The latest EU scientific advice confirming that neonicotinoid seed treatments and granules are harmful to bees has been criticised by farmers and the supply trade as being based on flawed trial guidelines and for being out of line with regulators in other areas of the world.
The European Food Standards Authority (EFSA) has updated its risk assessments of three neonicotinoid insecticides – clothianidin, imidacloprid and thiamethoxam – and concludes that most uses of neonicotinoids represent a risk to wild bees and honeybees. The original 2013 studies led to restrictions on the use (not a full ban) of these products which are important in controlling pests such as cabbage stem flea beetle in oilseed rape.
EFSA says the latest assessments cover wild bees – bumblebees and solitary bees – in addition to honeybees. EFSA’s Pesticides Unit based the update on scientific evidence published since the previous evaluations, and applied the guidance document it developed specifically for the risk assessment of pesticides and bees. The exposure of bees to the active ingredients was assessed via residues in bee pollen and nectar; dust drift during the sowing/application of the treated seeds; and water consumption.
“The availability of such a substantial amount of data as well as the guidance has enabled us to produce very detailed conclusions,” says the head of EFSA’s Pesticides Unit Jose Tarazona. But he concedes: “There is variability in the conclusions, due to factors such as the bee species, the intended use of the pesticide and the route of exposure. Some low risks have been identified, but overall the risk to the three types of bees we have assessed is confirmed.”
The report now goes to the European Commission and member states, who will consider whether the current restrictions on the use of these pesticides should be changed. EFSA stresses that its role is to act as a scientific risk assessment body - it is the Commission and member states that act as risk managers and legislators.
Manufacturer Bayer Crop Science emphasises that the EFSA report focuses on flowering crops, where the use of neonicotinoids is already banned in the EU, not the extension of the ban to cereals and sugar beet.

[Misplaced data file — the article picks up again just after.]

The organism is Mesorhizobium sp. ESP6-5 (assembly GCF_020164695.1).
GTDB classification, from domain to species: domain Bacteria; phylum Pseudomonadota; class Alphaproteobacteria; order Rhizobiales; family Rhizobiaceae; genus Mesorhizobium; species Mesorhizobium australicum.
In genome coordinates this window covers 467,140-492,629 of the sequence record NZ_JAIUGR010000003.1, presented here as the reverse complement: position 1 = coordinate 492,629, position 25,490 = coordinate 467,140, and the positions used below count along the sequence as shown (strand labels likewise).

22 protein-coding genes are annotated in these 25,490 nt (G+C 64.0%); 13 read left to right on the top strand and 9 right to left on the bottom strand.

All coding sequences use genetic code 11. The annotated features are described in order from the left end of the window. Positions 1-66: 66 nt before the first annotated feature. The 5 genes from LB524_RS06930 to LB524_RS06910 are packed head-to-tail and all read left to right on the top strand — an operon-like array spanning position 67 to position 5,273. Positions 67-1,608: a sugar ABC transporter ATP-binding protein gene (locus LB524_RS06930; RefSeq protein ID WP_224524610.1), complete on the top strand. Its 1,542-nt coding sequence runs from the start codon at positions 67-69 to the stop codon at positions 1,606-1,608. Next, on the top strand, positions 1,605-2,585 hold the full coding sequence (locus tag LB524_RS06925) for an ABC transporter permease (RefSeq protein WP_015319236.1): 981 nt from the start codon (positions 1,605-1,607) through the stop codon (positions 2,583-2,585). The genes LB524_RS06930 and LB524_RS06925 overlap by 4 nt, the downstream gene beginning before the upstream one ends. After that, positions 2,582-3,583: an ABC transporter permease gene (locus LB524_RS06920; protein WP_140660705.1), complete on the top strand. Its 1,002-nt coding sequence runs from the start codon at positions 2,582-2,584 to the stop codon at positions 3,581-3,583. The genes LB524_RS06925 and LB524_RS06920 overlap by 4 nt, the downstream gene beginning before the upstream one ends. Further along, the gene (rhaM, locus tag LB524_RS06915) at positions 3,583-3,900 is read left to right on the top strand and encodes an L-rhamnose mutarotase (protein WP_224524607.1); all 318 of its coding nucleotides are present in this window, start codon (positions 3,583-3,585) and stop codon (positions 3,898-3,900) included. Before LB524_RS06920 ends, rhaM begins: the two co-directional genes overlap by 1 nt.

The company “fundamentally disagrees” with EFSA’s updated conclusions for imidacloprid and clothianidin. “EFSA’s findings place it outside the current mainstream science on bee health, as represented by recent similar assessments done by agencies such as the US Environmental Protection Agency (EPA) and Canada’s Pest Management Regulatory Agency (PMRA). These assessments have shown conclusively that neonicotinoid products can be used by farmers to protect their valuable crops without harming honey bee colonies.”
Bayer adds that the EFSA risk assessments are based on the unapproved Bee Guidance Document, which disregards the interests of EU member states. “Unfortunately, EFSA chose to base its assessment on an unworkable guidance document that makes it impossible to field a study that would not find risk, despite repeated requests by EU member states for a review of this guidance.
“EFSA’s conclusions can therefore not be used as a measuring stick to justify further neonicotinoid restrictions. While challenges to bee health remain due to a number of factors, the fact remains that the total number of beehives in the EU is continuing to rise. Bayer will continue to work with farmers, beekeepers and regulators on solutions that will have a positive impact on bee health.”
The AIC adds to Bayer’s stance. “Our big concern is that the EFSA evaluations used the ‘Bee Guidance Document’ which has not been adopted by European Member States because it has been deemed impractical to implement,” notes Hazel Doonan, AIC’s head of crop protection and agronomy. “Too often, in recent times, product re-approvals have been based on emotion, politics and poor science as opposed to validated reviews of robust science.
‘’It is well documented that a number factors impact negatively on bee health and AIC Members continue to work with farmers to address this by providing habitats and food for bees and pollinators,’’ she concludes.
Meanwhile, EU farmer body Copa Cogeca notes that the EFSA reports show no justification for a general ban on neonicotinoid seed treatments on all crops.
“We attach great importance to honeybees at Copa and Cogeca as they are very important pollinators for crops and ensure biodiversity in the EU. At the same time, bees rely on crops to ensure that they are properly fed,” says Copa-Cogeca secretary-general Pekka Pesonen.
“We call on the EU Commission and member states to assess carefully which uses could be approved based on the assessment of the three active substances. We also urge risk managers to examine appropriate measures to keep these products on the market at the same time as ensuring the safety of bees.”